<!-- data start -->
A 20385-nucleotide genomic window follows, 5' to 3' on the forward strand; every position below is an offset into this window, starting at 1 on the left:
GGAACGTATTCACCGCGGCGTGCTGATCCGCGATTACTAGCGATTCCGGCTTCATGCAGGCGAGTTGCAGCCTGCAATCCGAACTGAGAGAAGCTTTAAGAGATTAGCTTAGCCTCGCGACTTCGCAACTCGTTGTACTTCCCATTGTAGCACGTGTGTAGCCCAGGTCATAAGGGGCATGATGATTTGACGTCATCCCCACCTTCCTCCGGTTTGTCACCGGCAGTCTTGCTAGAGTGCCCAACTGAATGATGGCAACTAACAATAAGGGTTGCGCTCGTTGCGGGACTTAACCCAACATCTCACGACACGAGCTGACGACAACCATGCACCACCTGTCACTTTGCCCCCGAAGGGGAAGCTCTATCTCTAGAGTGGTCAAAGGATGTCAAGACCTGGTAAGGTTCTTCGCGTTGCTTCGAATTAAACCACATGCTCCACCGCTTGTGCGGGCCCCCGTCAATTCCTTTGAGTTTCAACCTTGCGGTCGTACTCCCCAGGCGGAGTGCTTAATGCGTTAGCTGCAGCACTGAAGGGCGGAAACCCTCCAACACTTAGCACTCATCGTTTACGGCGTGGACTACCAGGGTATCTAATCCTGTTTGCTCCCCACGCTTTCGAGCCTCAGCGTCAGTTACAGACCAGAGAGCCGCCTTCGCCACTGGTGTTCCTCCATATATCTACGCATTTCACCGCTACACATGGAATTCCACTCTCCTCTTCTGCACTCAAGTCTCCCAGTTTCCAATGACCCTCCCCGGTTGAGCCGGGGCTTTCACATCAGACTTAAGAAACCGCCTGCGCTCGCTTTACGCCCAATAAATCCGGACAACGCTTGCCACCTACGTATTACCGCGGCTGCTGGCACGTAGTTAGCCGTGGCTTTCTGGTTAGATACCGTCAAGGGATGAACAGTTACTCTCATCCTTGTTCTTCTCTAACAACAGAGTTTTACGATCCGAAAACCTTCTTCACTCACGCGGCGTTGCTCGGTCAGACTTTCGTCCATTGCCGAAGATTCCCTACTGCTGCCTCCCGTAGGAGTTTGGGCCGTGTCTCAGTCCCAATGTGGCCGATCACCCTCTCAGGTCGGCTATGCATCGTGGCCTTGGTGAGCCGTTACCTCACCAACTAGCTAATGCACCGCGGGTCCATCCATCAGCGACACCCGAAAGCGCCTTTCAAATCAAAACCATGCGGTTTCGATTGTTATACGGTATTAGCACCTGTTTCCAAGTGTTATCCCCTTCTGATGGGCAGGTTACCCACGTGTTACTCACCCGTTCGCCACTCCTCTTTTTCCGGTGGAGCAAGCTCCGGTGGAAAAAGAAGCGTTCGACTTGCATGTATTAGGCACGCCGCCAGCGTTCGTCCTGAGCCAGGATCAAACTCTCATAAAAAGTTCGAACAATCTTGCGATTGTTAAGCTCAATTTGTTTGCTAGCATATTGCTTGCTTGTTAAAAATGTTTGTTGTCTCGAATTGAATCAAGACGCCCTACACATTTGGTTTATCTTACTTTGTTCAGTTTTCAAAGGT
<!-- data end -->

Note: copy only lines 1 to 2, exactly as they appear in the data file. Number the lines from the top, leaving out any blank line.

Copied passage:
A 20385-nucleotide genomic window follows, 5' to 3' on the forward strand; every position below is an offset into this window, starting at 1 on the left:
GGAACGTATTCACCGCGGCGTGCTGATCCGCGATTACTAGCGATTCCGGCTTCATGCAGGCGAGTTGCAGCCTGCAATCCGAACTGAGAGAAGCTTTAAGAGATTAGCTTAGCCTCGCGACTTCGCAACTCGTTGTACTTCCCATTGTAGCACGTGTGTAGCCCAGGTCATAAGGGGCATGATGATTTGACGTCATCCCCACCTTCCTCCGGTTTGTCACCGGCAGTCTTGCTAGAGTGCCCAACTGAATGATGGCAACTAACAATAAGGGTTGCGCTCGTTGCGGGACTTAACCCAACATCTCACGACACGAGCTGACGACAACCATGCACCACCTGTCACTTTGCCCCCGAAGGGGAAGCTCTATCTCTAGAGTGGTCAAAGGATGTCAAGACCTGGTAAGGTTCTTCGCGTTGCTTCGAATTAAACCACATGCTCCACCGCTTGTGCGGGCCCCCGTCAATTCCTTTGAGTTTCAACCTTGCGGTCGTACTCCCCAGGCGGAGTGCTTAATGCGTTAGCTGCAGCACTGAAGGGCGGAAACCCTCCAACACTTAGCACTCATCGTTTACGGCGTGGACTACCAGGGTATCTAATCCTGTTTGCTCCCCACGCTTTCGAGCCTCAGCGTCAGTTACAGACCAGAGAGCCGCCTTCGCCACTGGTGTTCCTCCATATATCTACGCATTTCACCGCTACACATGGAATTCCACTCTCCTCTTCTGCACTCAAGTCTCCCAGTTTCCAATGACCCTCCCCGGTTGAGCCGGGGCTTTCACATCAGACTTAAGAAACCGCCTGCGCTCGCTTTACGCCCAATAAATCCGGACAACGCTTGCCACCTACGTATTACCGCGGCTGCTGGCACGTAGTTAGCCGTGGCTTTCTGGTTAGATACCGTCAAGGGATGAACAGTTACTCTCATCCTTGTTCTTCTCTAACAACAGAGTTTTACGATCCGAAAACCTTCTTCACTCACGCGGCGTTGCTCGGTCAGACTTTCGTCCATTGCCGAAGATTCCCTACTGCTGCCTCCCGTAGGAGTTTGGGCCGTGTCTCAGTCCCAATGTGGCCGATCACCCTCTCAGGTCGGCTATGCATCGTGGCCTTGGTGAGCCGTTACCTCACCAACTAGCTAATGCACCGCGGGTCCATCCATCAGCGACACCCGAAAGCGCCTTTCAAATCAAAACCATGCGGTTTCGATTGTTATACGGTATTAGCACCTGTTTCCAAGTGTTATCCCCTTCTGATGGGCAGGTTACCCACGTGTTACTCACCCGTTCGCCACTCCTCTTTTTCCGGTGGAGCAAGCTCCGGTGGAAAAAGAAGCGTTCGACTTGCATGTATTAGGCACGCCGCCAGCGTTCGTCCTGAGCCAGGATCAAACTCTCATAAAAAGTTCGAACAATCTTGCGATTGTTAAGCTCAATTTGTTTGCTAGCATATTGCTTGCTTGTTAAAAATGTTTGTTGTCTCGAATTGAATCAAGACGCCCTACACATTTGGTTTATCTTACTTTGTTCAGTTTTCAAAGGT